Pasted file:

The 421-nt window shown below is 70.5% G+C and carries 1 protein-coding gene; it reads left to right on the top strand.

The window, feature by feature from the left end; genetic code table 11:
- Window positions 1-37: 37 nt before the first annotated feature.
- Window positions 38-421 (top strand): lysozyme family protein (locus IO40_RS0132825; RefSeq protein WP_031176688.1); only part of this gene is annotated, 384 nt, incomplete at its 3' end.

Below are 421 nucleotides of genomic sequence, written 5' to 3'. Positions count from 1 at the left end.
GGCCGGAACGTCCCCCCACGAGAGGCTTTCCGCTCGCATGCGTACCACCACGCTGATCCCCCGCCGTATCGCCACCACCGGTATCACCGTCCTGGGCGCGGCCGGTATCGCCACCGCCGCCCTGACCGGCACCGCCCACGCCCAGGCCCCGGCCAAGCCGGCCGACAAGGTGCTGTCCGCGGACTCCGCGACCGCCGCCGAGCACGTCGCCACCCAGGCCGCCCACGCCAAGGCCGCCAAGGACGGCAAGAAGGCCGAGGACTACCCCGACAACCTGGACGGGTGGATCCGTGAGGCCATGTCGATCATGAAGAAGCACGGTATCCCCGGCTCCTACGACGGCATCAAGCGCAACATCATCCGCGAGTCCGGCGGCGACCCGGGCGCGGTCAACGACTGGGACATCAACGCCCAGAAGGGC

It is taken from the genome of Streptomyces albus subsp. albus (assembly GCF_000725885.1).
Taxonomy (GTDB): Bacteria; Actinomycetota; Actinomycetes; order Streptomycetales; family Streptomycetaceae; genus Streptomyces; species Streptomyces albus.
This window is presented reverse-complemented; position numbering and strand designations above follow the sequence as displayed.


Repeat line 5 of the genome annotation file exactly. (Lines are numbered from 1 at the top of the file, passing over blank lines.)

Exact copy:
Below are 421 nucleotides of genomic sequence, written 5' to 3'. Positions count from 1 at the left end.